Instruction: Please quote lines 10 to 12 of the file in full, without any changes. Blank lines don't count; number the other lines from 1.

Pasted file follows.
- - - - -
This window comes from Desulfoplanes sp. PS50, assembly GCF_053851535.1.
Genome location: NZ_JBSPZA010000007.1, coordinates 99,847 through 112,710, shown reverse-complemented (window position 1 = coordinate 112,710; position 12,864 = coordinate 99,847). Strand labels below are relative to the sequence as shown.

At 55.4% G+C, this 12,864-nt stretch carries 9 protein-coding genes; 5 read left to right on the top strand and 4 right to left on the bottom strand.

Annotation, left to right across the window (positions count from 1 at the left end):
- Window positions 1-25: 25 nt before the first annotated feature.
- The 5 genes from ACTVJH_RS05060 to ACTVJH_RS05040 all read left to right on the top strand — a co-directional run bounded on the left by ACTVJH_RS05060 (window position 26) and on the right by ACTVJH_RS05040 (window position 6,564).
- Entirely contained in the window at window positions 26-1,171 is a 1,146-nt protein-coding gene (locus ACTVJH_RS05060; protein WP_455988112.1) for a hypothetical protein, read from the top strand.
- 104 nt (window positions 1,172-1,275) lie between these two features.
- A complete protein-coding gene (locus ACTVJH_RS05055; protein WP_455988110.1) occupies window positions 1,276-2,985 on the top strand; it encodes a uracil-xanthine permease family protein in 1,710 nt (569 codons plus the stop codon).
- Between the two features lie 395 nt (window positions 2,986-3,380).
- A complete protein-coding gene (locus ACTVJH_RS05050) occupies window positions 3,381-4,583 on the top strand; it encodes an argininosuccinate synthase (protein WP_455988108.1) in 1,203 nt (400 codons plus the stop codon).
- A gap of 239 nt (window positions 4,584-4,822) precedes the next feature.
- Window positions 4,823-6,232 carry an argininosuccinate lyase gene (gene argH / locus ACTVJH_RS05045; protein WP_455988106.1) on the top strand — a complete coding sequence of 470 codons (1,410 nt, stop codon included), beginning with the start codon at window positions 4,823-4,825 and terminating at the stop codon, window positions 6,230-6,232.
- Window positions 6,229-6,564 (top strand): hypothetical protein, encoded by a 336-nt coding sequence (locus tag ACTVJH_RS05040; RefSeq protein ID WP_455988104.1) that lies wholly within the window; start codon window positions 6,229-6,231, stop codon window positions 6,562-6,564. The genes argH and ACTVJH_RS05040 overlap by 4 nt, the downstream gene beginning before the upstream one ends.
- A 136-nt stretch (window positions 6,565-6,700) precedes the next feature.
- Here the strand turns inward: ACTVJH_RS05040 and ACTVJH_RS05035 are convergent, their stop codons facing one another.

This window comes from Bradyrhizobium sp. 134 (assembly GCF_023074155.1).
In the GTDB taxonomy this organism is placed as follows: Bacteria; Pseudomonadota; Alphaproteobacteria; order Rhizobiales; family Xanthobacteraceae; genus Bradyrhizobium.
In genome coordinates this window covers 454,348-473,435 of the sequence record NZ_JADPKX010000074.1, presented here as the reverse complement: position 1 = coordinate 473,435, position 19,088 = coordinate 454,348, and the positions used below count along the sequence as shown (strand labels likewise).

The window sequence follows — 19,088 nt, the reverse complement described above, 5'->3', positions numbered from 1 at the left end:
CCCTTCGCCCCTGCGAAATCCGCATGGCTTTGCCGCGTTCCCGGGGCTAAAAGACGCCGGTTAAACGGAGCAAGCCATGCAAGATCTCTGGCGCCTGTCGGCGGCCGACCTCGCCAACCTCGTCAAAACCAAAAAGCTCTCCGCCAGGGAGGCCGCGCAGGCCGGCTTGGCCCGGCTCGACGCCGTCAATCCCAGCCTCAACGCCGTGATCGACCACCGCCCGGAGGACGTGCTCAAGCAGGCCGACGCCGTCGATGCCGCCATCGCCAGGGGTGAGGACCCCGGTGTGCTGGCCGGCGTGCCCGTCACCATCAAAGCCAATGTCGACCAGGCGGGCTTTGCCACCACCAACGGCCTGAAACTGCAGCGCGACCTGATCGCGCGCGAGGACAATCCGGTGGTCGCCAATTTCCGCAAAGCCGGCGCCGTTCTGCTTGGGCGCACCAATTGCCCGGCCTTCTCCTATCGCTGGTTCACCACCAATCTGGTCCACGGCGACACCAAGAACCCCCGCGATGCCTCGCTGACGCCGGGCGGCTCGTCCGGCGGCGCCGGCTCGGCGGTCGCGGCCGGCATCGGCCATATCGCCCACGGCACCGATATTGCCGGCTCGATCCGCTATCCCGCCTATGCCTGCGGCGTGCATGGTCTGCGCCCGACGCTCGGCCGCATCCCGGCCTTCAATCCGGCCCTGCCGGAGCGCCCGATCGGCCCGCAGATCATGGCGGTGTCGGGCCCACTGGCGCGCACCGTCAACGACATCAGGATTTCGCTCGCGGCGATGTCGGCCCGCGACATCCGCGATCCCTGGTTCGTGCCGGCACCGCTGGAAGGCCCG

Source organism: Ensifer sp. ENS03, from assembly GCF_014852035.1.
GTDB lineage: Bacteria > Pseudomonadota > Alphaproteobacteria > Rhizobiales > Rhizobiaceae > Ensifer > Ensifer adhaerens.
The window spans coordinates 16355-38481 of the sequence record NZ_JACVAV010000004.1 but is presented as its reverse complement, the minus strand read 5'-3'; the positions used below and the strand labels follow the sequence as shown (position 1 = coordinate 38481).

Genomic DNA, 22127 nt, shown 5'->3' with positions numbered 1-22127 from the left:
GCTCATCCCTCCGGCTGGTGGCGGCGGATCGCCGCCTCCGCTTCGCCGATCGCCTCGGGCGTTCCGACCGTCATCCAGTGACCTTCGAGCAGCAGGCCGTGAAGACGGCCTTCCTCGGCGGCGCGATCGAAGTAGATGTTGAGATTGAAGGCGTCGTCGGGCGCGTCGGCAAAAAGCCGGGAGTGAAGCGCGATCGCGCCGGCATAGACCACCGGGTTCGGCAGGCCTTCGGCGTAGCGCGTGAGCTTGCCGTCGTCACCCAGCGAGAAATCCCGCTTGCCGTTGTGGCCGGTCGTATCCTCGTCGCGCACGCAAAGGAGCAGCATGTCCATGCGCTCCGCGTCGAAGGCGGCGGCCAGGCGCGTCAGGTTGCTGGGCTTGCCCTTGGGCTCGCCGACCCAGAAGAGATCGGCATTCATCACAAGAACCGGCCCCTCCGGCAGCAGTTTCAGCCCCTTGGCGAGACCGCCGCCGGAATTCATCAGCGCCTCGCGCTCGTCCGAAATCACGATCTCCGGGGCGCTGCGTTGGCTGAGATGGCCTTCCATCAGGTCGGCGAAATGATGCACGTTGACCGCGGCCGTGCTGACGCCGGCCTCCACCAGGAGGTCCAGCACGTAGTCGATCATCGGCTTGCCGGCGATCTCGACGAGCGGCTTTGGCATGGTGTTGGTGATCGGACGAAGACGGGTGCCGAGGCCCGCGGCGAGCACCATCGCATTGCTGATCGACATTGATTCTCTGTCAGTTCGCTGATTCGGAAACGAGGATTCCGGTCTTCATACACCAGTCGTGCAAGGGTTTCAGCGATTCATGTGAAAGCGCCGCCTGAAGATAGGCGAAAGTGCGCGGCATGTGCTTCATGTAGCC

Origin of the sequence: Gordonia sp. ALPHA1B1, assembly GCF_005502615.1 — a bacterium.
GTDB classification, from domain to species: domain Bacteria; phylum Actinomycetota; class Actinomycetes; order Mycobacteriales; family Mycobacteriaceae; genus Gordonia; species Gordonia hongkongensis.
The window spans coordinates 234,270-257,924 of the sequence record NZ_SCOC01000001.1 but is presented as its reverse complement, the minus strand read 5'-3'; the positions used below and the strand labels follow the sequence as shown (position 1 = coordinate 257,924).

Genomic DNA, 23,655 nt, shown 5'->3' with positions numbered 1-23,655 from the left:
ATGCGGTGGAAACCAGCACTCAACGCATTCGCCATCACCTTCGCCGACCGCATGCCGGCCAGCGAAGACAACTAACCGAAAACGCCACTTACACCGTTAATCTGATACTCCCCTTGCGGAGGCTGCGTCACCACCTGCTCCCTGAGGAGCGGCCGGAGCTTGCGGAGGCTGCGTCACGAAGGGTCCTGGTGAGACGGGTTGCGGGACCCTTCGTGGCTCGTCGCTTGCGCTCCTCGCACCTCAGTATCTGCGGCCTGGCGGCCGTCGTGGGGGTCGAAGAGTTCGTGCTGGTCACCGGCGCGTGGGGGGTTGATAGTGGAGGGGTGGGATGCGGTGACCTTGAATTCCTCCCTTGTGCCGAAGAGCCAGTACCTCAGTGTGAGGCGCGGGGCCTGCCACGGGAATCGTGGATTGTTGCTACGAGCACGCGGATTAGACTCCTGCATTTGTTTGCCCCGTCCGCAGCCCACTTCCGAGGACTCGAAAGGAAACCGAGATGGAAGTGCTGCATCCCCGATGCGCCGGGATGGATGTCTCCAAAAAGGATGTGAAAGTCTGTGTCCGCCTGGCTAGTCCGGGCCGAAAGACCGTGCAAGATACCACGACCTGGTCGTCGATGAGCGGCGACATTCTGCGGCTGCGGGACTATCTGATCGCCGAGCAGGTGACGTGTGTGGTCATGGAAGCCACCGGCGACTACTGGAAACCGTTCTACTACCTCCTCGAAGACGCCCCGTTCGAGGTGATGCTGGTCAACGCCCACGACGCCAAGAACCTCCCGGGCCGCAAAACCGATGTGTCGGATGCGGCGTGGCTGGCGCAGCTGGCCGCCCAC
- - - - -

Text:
- Between the two features lie 395 nt (window positions 2,986-3,380).
- A complete protein-coding gene (locus ACTVJH_RS05050) occupies window positions 3,381-4,583 on the top strand; it encodes an argininosuccinate synthase (protein WP_455988108.1) in 1,203 nt (400 codons plus the stop codon).
- A gap of 239 nt (window positions 4,584-4,822) precedes the next feature.